Shares of IPG Photonics (NASDAQ: IPGP) , a leading provider of fiber lasers, were down 27% as of 10:10 a.m. EDT on Tuesday. The huge fall is attributable to the release of second-quarter results that missed the mark and featured disappointing guidance.
Here's a look at the headline numbers from the company's second-quarter results:
- Revenue grew 12% to $413.6 million. This fell short of the $418.6 million that Wall Street was expecting .
- Earnings per share jumped 16% to $2.21. This number also came in shy of the $2.25 that analysts had projected.
Image source: Getty Images.
Management didn't do itself any favors with guidance, either. The company stated that revenue in the upcoming quarter will land between $360 million and $390 million. That's a far cry from the $425 million in revenue that analysts had modeled. The midpoint is also well below the $393 million that was recorded in the year-ago period.
Earnings are also expected to be weak. The company projected that EPS in the third quarter will land between $1.80 and $2.05. The midpoint of this range represents a year-over-year decline of about 9% and is well behind the $2.27 that Wall Street was expecting.
Dr. Valentin Gapontsev, IPG Photonics' CEO and founder, explained why the company's guidance is so soft: "While orders grew slightly on a year-over-year basis, order flow was below our target as demand softened in Europe and China at the end of the quarter. This more-modest year-over-year growth in orders has persisted through July, and we believe is primarily driven by macroeconomic and geopolitical factors rather than competitive dynamics."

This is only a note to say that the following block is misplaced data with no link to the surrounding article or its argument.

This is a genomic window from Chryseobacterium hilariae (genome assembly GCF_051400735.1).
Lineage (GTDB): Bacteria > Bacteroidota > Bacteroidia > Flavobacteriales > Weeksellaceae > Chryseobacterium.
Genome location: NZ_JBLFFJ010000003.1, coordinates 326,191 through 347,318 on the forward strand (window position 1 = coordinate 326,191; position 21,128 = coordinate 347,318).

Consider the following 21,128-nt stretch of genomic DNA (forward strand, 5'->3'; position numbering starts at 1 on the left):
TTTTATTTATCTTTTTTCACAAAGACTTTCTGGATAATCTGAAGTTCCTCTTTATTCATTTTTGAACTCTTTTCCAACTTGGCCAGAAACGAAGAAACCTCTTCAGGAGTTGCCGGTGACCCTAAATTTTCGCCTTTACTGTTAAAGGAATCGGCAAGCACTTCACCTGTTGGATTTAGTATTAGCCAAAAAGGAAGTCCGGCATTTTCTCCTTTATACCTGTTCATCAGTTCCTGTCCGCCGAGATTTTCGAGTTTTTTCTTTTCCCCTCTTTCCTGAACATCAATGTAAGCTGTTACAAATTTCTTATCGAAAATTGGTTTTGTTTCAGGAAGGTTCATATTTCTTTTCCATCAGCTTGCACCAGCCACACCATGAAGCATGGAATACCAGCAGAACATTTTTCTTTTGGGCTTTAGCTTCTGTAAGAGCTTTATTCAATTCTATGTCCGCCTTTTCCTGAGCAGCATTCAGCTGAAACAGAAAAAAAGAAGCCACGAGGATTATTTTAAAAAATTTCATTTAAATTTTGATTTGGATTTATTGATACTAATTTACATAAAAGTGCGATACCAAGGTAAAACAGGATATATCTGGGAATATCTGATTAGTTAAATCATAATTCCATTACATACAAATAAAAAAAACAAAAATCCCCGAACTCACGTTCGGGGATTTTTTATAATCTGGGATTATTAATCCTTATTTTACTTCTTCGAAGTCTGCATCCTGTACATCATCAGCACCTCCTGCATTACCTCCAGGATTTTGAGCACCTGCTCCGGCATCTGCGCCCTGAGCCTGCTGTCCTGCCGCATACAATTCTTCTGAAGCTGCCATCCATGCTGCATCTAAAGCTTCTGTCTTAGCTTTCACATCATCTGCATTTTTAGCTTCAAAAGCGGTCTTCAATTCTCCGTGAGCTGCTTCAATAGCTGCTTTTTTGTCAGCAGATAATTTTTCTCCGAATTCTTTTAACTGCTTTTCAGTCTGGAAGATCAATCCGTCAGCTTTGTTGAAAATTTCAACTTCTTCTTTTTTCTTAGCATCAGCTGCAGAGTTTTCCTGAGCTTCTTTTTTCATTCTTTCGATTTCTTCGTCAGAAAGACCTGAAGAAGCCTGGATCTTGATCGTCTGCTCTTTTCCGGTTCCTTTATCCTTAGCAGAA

Dr. Gapontsev also stated that currency movements are going to be a big headwind for the business in the near term.
Given the disappointing quarterly results and lackluster guidance, it isn't hard to figure out why shareholders are having a bad day.
IPG's business and stock price have been on fire over the last few years as companies everywhere have warmed up to the benefits of integrating fiber lasers into their manufacturing process. While slowdowns are never fun to experience, it is important to remember that they are a natural part of the business cycle.
Huge drops like this can be unnerving as a shareholder, so it is important for investors to remain focused on IPG's long-term potential and competitive position. Both of those factors look to be firmly in place, so this shareholder thinks that the smart move is to remain calm.
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Brian Feroldi owns shares of IPG Photonics. The Motley Fool owns shares of and recommends IPG Photonics. The Motley Fool has a disclosure policy .